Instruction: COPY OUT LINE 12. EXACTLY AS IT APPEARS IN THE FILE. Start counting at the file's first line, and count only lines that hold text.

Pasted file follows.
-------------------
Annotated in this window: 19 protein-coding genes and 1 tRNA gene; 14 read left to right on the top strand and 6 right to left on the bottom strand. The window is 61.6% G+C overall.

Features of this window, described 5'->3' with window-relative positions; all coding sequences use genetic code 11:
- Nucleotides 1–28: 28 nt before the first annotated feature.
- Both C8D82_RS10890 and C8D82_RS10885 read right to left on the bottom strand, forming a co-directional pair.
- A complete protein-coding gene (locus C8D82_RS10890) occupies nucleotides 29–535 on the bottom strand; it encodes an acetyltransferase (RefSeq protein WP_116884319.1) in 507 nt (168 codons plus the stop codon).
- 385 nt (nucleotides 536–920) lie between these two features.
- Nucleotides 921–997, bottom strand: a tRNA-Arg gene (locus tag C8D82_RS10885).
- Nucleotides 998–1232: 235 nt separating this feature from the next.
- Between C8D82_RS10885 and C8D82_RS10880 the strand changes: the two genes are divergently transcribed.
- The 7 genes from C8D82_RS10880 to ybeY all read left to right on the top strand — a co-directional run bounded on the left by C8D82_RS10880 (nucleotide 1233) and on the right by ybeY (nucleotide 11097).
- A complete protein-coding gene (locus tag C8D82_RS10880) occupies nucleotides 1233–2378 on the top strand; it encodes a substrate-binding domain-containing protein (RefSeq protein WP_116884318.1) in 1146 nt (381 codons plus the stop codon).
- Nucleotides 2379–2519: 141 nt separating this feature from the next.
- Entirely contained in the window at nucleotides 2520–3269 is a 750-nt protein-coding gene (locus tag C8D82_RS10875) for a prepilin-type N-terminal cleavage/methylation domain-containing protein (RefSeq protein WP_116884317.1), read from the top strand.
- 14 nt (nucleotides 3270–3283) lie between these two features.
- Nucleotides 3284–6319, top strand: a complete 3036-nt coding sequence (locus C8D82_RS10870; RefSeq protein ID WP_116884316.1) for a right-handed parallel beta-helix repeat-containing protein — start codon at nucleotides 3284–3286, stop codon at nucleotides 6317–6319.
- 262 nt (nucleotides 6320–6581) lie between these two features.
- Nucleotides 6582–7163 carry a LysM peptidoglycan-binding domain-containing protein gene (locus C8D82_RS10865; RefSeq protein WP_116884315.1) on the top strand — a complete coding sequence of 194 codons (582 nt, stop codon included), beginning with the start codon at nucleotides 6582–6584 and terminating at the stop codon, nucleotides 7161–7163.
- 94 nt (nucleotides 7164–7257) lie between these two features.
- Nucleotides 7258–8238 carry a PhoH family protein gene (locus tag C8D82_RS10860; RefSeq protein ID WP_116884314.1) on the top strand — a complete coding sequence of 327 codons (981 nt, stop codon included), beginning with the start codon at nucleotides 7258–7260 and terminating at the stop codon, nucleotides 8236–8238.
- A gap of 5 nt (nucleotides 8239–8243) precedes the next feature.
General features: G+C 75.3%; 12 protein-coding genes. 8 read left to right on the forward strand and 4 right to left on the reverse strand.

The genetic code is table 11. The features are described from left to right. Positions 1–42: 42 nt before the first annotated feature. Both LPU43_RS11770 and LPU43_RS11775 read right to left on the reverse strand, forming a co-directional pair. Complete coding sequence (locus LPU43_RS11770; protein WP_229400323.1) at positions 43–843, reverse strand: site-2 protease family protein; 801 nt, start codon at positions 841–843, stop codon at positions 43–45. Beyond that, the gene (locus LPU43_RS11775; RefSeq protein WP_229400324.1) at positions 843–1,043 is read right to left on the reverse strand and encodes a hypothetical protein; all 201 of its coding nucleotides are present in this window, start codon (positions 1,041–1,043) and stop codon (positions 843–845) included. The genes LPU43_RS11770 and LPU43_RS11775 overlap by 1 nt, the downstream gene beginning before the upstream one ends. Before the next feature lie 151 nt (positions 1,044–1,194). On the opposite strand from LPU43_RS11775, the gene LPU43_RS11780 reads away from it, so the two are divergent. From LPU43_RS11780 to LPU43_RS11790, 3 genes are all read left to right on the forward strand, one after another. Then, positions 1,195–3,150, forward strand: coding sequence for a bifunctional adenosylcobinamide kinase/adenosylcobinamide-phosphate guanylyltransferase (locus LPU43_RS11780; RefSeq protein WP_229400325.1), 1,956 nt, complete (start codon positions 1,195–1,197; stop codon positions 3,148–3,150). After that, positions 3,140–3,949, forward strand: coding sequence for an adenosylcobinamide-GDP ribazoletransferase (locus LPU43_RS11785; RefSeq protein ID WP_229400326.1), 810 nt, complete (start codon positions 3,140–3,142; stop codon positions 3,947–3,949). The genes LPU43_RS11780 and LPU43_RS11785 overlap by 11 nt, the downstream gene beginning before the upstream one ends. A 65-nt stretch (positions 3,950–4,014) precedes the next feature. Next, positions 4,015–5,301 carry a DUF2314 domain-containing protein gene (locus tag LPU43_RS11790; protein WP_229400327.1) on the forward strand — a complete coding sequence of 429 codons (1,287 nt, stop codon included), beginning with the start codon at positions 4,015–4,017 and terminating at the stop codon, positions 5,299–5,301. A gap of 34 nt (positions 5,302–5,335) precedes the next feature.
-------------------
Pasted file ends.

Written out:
- Nucleotides 2379–2519: 141 nt separating this feature from the next.